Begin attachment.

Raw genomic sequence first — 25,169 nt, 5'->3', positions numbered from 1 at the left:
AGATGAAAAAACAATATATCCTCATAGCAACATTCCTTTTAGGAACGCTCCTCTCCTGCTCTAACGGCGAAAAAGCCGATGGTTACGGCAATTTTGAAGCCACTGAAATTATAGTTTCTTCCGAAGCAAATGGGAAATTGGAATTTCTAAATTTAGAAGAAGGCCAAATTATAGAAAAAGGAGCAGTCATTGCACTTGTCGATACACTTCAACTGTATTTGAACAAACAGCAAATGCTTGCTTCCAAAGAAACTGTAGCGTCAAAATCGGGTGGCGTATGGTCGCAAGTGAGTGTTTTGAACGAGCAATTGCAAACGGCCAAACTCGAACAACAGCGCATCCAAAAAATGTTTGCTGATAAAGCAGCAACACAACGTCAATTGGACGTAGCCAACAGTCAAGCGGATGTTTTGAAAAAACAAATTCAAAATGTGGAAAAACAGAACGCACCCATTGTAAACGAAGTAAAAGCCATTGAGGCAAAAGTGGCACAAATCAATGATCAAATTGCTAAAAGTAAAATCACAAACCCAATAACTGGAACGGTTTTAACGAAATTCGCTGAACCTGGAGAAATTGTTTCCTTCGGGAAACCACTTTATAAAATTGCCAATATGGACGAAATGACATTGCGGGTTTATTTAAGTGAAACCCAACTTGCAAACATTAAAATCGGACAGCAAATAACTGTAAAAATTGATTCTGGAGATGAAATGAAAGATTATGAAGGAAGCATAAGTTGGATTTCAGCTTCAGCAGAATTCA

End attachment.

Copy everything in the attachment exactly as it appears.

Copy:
Raw genomic sequence first — 25,169 nt, 5'->3', positions numbered from 1 at the left:
AGATGAAAAAACAATATATCCTCATAGCAACATTCCTTTTAGGAACGCTCCTCTCCTGCTCTAACGGCGAAAAAGCCGATGGTTACGGCAATTTTGAAGCCACTGAAATTATAGTTTCTTCCGAAGCAAATGGGAAATTGGAATTTCTAAATTTAGAAGAAGGCCAAATTATAGAAAAAGGAGCAGTCATTGCACTTGTCGATACACTTCAACTGTATTTGAACAAACAGCAAATGCTTGCTTCCAAAGAAACTGTAGCGTCAAAATCGGGTGGCGTATGGTCGCAAGTGAGTGTTTTGAACGAGCAATTGCAAACGGCCAAACTCGAACAACAGCGCATCCAAAAAATGTTTGCTGATAAAGCAGCAACACAACGTCAATTGGACGTAGCCAACAGTCAAGCGGATGTTTTGAAAAAACAAATTCAAAATGTGGAAAAACAGAACGCACCCATTGTAAACGAAGTAAAAGCCATTGAGGCAAAAGTGGCACAAATCAATGATCAAATTGCTAAAAGTAAAATCACAAACCCAATAACTGGAACGGTTTTAACGAAATTCGCTGAACCTGGAGAAATTGTTTCCTTCGGGAAACCACTTTATAAAATTGCCAATATGGACGAAATGACATTGCGGGTTTATTTAAGTGAAACCCAACTTGCAAACATTAAAATCGGACAGCAAATAACTGTAAAAATTGATTCTGGAGATGAAATGAAAGATTATGAAGGAAGCATAAGTTGGATTTCAGCTTCAGCAGAATTCA